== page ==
Grunewald: LambTherefore also it is vain talk when they say that the body and blood of Christ are not given and shed for us in the Lord’s Supper, hence we could not have forgiveness of sins in the Sacrament. For although the work is accomplished and the forgiveness of sins acquired on the cross, yet it cannot come to us in any other way than through the Word. For what would we otherwise know about it, that such a thing was accomplished or was to be given us if it were not presented by preaching or the oral Word? Whence do they know of it, or how can they apprehend and appropriate to themselves the forgiveness, except they lay hold of and believe the Scriptures and the Gospel? But now the entire Gospel and the article of the Creed: I believe a holy Christian Church, the forgiveness of sin, etc., are by the Word embodied in this Sacrament and presented to us. Why, then, should we allow this treasure to be torn from the Sacrament when they must confess that these are the very words which we hear every where in the Gospel, and they cannot say that these words in the Sacrament are of no use, as little as they dare say that the entire Gospel or Word of God, apart from the Sacrament, is of no use?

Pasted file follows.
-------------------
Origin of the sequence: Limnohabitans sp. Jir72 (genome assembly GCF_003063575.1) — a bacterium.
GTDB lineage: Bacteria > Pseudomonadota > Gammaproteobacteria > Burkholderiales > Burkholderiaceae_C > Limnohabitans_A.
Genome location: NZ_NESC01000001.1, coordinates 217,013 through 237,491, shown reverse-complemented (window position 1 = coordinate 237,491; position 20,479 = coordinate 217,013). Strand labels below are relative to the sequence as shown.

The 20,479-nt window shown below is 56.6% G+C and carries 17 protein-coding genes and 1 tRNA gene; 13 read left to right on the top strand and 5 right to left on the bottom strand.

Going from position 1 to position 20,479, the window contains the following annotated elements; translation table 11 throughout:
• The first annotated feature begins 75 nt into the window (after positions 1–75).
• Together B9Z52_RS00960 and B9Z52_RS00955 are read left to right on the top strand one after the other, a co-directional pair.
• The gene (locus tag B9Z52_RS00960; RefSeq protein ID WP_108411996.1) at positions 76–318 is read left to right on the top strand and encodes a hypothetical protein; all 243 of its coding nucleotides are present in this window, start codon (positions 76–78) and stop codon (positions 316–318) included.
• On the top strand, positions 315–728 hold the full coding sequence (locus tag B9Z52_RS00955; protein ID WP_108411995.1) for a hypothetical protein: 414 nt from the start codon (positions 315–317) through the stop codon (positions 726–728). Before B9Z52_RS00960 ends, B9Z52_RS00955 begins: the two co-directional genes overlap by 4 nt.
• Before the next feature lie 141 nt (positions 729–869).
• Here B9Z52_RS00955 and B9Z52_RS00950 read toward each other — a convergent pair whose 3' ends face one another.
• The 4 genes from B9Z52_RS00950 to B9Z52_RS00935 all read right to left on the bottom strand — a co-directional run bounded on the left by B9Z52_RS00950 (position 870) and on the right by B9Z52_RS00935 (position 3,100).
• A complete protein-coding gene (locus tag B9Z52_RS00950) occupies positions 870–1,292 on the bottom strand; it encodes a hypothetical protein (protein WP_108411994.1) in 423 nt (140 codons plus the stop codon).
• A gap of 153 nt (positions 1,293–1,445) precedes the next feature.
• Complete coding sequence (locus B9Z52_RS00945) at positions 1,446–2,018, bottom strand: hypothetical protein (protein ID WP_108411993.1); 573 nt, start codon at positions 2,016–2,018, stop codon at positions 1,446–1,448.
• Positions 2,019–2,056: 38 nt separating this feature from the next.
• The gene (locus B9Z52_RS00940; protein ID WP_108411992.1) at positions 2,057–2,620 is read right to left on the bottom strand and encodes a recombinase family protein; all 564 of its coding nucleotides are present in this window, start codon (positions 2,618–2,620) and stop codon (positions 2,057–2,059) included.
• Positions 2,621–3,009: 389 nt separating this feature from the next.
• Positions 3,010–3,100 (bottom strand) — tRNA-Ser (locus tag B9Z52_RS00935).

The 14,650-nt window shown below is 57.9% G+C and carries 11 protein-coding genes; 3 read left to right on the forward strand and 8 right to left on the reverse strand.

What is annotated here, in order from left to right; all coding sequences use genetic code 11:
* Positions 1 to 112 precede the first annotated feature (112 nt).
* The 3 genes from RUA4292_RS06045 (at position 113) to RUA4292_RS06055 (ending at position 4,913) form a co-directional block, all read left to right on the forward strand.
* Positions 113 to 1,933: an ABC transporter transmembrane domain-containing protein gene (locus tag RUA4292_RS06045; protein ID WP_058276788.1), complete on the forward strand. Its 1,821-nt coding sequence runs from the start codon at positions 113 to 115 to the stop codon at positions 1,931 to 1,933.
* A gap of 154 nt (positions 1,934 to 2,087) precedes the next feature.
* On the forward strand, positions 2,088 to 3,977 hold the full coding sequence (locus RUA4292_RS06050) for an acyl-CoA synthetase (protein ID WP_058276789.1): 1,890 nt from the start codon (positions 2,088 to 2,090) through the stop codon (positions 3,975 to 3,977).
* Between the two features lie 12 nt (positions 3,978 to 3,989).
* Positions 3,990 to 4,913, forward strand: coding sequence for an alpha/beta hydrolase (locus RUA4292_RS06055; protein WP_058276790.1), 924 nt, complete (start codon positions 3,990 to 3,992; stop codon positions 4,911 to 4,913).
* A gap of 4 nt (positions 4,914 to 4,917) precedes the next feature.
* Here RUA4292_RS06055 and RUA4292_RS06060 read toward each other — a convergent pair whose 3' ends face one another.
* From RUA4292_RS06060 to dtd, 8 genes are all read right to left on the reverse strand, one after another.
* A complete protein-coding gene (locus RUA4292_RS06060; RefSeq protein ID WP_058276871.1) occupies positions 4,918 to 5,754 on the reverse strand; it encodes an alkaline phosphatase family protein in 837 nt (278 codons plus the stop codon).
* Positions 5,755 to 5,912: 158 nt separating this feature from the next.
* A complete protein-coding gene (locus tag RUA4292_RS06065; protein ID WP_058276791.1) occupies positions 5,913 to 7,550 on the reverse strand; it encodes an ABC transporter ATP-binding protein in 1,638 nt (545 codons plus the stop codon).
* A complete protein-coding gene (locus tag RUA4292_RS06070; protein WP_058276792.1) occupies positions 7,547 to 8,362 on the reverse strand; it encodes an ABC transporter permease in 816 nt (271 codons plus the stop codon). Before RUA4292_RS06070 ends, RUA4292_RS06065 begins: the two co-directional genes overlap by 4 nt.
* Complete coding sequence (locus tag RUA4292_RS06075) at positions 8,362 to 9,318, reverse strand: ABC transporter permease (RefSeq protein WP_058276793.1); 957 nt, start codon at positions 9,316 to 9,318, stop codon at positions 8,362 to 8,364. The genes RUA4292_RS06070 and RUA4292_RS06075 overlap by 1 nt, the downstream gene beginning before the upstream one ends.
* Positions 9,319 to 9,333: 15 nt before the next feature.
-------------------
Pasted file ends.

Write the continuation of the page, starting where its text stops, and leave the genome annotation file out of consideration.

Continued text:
via The Large Catechism – Book of Concord (V.31–32)

Anti-heresy anthem

Some months ago, and at the end of a longer article, Pr. David Petersen quoted a hymn by Luther that was still included in The Lutheran Hymnal (no. 260) but was left out of the Lutheran Service Book. Like a lot of TLH hymns that didn’t make it into LSB, this one’s a time-tested treasure of the church. It’s a paraphrase of Psalm 12, applied to the Church.

1. O Lord, look down from heaven, behold
And let Thy pity waken:
How few are we within Thy Fold,
Thy saints by men forsaken!
True faith seems quenched on every hand,
Men suffer not Thy Word to stand;
Dark times have us o’ertaken.

2. With fraud which they themselves invent
Thy truth they have confounded;
Their hearts are not with one consent
On Thy pure doctrine grounded.
While they parade with outward show,
They lead the people to and fro,
In error’s maze astounded.

3. May God root out all heresy
And of false teachers rid us
Who proudly say: “Now, where is he
That shall our speech forbid us?
By right or might we shall prevail;
What we determine cannot fail;
We own no lord and master.”